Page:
A political advisor from Hong Kong has called for national intervention and social protection to help rural "left-behind" women better cope with the absence of their husbands and make an improvement of their living standards.
Choi Wong Ling Ling, who is chairperson of a Hong Kong-based investment firm, made the remarks in her proposal to the first session of the 13th National Committee of the Chinese People's Political Consultative Conference (CPPCC) recently.
According to a survey by China Agricultural University, the number of rural "left-behind" women in the country has totaled roughly 47 million, nearly 70 percent of whom often feel upset. About 50.6 percent of such underprivileged women "often feel anxious" while another 39 percent of them are liable to become depressed in their daily lives.
The phenomenon has in recent years grown into a severe social problem, which is likely to derail social stability if not resolved in a proper manner, said the political advisor from Hong Kong.
Therefore, she proposed that the nation should further strengthen its protection of "left-behind" women, extend more compassion to them by improving relevant institutions and mechanisms, and take concrete efforts to increase their levels of satisfaction.
More specifically, she made the following suggestions in the light of their unique challenges, including the undertaking of heavy farming work and household chores, having less access to employment, feeling spiritually empty and being vulnerable to social temptations.
Step up efforts to eliminate poverty, create employment opportunities through developing rural industries
Relevant government departments should come up with more favorable policies and supporting measures to accelerate the growth of signature agricultural businesses and cultivate more labor-intensive enterprises amid their endeavors to attract migrant workers to go back home, and provide them with nearby employment opportunities.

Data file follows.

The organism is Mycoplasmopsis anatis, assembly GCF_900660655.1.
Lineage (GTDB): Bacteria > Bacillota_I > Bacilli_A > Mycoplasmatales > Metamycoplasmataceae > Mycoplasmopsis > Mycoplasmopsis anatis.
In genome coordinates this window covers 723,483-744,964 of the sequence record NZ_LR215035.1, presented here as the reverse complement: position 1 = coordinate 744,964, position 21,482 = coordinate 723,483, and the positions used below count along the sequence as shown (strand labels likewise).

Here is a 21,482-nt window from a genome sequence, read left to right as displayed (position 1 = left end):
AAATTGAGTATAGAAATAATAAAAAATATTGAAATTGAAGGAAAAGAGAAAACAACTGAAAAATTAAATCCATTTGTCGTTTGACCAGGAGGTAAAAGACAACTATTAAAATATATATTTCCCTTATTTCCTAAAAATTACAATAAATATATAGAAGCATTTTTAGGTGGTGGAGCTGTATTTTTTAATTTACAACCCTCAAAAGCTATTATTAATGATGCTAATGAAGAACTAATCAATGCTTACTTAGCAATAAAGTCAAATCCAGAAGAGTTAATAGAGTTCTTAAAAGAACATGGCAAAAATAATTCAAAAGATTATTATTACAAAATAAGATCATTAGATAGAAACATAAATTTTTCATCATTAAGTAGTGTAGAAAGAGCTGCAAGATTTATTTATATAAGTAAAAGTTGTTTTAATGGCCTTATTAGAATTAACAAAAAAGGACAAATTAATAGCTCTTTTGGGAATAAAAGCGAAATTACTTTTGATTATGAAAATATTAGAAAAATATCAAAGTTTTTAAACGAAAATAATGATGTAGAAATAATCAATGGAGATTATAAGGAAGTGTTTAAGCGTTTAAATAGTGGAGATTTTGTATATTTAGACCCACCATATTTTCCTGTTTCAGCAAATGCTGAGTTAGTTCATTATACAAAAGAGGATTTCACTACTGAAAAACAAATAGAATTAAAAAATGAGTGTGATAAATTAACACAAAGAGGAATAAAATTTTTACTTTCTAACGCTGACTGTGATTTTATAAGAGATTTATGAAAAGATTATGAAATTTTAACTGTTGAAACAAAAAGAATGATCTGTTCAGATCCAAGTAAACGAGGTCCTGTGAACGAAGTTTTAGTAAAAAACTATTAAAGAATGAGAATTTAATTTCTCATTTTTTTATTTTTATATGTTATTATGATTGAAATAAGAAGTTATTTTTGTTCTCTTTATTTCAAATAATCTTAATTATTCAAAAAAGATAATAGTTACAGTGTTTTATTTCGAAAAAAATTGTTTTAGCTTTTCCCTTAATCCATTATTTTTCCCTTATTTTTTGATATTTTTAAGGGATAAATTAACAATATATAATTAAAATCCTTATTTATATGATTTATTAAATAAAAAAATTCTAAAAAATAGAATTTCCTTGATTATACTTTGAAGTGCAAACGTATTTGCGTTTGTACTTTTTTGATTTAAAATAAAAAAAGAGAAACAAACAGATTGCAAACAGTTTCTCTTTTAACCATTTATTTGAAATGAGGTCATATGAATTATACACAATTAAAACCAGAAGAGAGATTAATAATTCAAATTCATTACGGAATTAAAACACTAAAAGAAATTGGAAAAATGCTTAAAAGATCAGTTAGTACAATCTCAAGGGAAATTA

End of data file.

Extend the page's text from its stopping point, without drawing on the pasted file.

Increase 'left-behind' women's knowledge of relevant laws, regulations
Professionals and volunteers should be organized to frequently visit "left-behind" women, lecture them on the Law on the Protection of Rights and Interests of Women and other legal regulations, inspire them to utilize laws to safeguard their lawful rights and interests, monitor their psychological health, and help them develop positive values.
Hold more vocational training for 'left-behind' women
Concrete efforts should be taken by all those concerned to help "left-behind" women acquire technical skills, encourage them to develop a sense of self-respect, self-confidence, self-reliance and self-improvement, and secure their rights to material gains and democracy.
Develop 'left-behind' women into 'new-type' farmers
Local authorities should invest more to develop rural infrastructure, broaden access for "left-behind" women to vocational training, provide female farmers with financial incentives and socialized services, and attract a rising number of outstanding people to work alongside them in the promotion of modernized agriculture.
Extend more care, compassion to 'left-behind' women
Governments at various levels should allocate more funds to support the construction of activity centers reserved for rural women where they can receive academic knowledge and technical training and enjoy cultural programs.
Officials should also encourage closer inter-department cooperation amongst the bureaus of civil affairs, justice, public security, culture, education, human resources and social security, and actively promote the urgent need to help "left-behind" women lead a life of civilization and morality, and improve their living environments as well as standards.
Moreover, grassroots Party branches should keep records of such groups and offer them timely assistance when needed.
The problem of "left-behind" women is a social problem and it deserves proactive intervention by the government, the political advisor said.